Juliana looked at him in horror.
'But what about their schooling?'
'Tush, a boy of twelve doesn't need schooling. He is better earning his living. And as for the young 'un, well, you can teach her all she needs in your spare time.'
Juliana looked down at her siblings, fighting the urge to take their hands and walk out of Cousin Alfred's house. Instead she said calmly, 'That is very kind of you, Cousin. Perhaps you would allow me a few days to consider the matter?'
'Don't see there's anything to consider.' His lip curled. 'Unless you have had any better offers?'
'No, but I would like to make a few enquiries.' She tried a winning smile. 'Please, Cousin, may we impose upon your generosity for a few days? I promise you we will be in no one's way.'
'Of course you will be in the way! This is a bachelor establishmentit would be most improper for you to be here.'
'Not if we kept to the servants' rooms, sir. Mrs Churwell told me that she was obliged to dismiss one of the kitchen-maids, so the three of us could sleep in her room for a few nights. We would be most discreet.'Remembering the house-keeper's advice on dealing with the master, she added, 'I'm sure Mrs Churwell would be grateful for a little help now she's one girl short in the kitchen.'
She held her breath. Mr Pettigrew frowned at the carpet, puffing out his cheeks. Amy moved restlessly from one foot to the other and Juliana put a reassuring hand on her shoulder.
'Very well, you can stay, but only for a few days. I can't have the three of you eating me out of house and home. If you've found nothing in a se'ennight, then it's off to Devon with you.'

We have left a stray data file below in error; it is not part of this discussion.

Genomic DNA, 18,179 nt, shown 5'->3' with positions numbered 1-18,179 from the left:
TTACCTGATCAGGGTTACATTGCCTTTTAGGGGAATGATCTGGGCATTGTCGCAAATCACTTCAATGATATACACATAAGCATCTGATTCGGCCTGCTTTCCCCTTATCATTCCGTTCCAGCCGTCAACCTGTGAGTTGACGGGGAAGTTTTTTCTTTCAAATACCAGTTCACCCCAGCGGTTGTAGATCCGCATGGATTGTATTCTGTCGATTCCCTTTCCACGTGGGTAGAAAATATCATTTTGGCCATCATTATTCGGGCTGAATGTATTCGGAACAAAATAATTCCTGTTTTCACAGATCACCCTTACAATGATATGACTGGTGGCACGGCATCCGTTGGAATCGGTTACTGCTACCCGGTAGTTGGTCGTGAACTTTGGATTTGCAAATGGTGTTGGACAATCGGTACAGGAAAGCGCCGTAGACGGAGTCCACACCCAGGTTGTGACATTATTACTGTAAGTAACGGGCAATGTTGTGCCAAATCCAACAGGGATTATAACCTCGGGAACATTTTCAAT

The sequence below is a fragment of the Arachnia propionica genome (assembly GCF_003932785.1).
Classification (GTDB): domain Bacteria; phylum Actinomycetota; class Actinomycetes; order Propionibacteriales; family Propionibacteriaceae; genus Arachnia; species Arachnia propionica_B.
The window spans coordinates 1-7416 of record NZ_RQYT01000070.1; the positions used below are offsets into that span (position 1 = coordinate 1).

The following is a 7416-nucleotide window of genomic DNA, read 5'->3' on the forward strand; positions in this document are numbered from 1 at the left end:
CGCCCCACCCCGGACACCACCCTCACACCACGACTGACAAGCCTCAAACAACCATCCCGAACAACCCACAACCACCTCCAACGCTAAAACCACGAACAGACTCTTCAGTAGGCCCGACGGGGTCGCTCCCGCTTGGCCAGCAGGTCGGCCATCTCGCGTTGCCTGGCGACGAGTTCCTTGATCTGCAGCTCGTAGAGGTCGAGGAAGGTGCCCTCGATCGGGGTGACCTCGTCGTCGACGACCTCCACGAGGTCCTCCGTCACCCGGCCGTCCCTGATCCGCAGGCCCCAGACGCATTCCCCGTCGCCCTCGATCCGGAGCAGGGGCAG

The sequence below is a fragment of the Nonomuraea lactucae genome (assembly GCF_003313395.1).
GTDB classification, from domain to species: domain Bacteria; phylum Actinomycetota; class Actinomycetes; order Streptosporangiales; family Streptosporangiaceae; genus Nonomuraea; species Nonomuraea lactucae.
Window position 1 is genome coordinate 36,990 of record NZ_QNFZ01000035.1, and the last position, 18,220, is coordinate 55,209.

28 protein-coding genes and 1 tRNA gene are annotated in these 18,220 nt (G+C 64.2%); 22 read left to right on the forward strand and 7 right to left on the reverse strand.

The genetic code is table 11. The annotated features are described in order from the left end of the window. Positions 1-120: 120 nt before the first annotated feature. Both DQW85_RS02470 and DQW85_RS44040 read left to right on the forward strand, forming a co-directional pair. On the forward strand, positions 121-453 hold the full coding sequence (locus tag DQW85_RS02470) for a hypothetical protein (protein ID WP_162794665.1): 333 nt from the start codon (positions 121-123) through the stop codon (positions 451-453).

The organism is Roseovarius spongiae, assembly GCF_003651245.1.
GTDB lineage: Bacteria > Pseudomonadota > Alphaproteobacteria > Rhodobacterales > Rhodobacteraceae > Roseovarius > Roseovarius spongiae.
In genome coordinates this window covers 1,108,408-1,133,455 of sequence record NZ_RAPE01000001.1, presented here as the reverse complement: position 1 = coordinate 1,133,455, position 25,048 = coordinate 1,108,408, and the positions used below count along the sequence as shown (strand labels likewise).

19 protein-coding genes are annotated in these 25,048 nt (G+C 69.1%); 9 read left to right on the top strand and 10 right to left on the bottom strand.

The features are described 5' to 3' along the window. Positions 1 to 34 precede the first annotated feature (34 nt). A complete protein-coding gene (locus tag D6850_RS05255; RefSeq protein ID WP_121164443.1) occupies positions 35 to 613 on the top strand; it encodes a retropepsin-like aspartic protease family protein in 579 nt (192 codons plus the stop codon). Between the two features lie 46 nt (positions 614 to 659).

'Oh, thank you, sir!' Juliana beamed at him. 'We will be no trouble, I promise you. You will not even know we are in the house.'
Juliana hurried Amy and Thomas back to the kitchens where the housekeeper was waiting for them.
'Well, miss?' she asked. 'It must be good news or you would be out the door by now.'
Juliana smiled. 'We can stay, and I can help you with the maid's work until you find a replacement.'
'Aye, I guessed that would sway him,' Mrs Churwell tutted. 'Miserable old skinflint, and him with more money than he knows what to do with.'
'He did say we could go and live with Aunt Pettigrew,' said Thomas, brightening when he found his half-eaten cake was still on the table.
The footman, sitting in one corner blacking his shoes, gave a derisive snort.
'Ha! She's worse than the master. You'd work your fingers to the bone for that one and not a penny would you get for it. I had a cousin as was groom there for a while, until he joined the army to fight the French. Said he preferred to face Boney himself than old Mrs P.'
'Aye, Lawrence is right,' agreed Mrs Churwell, shaking her head. 'The Pettigrews is a miserly family and no mistake.'
'And that makes it all the more imperative that I find employment,' said Juliana, sinking down into a chair by the table.
'Well, that's a problem for the morrow,' replied Mrs Churwell comfortably. 'Poor dear, I dare swear you have had no end of worry these past few weeks. Now you sit and rest, dearie, and these two youngsters can make themselves useful by shelling peas for dinner.'
Juliana rose early the next morning to find that Mrs Churwell had brought a pile of the master's newspapers to the kitchen, smiling as she put them down on the table.
'I thought you might find a suitable post advertised in here, miss. Sit yourself down and study these news-sheets while I take up the master's breakfast. And don't you worry about Thomas and little Amy, I've set them to folding sheets upstairs, so you can have a bit o' peace.'
When the housekeeper returned to the kitchen some time later, Juliana was still sitting at the table with the newspapers spread out before her.
'It seems there are far more advertisements for those seeking employment than requiring someone. Listen"Governess seeks position, no salary required." What straits must that poor creature be in?'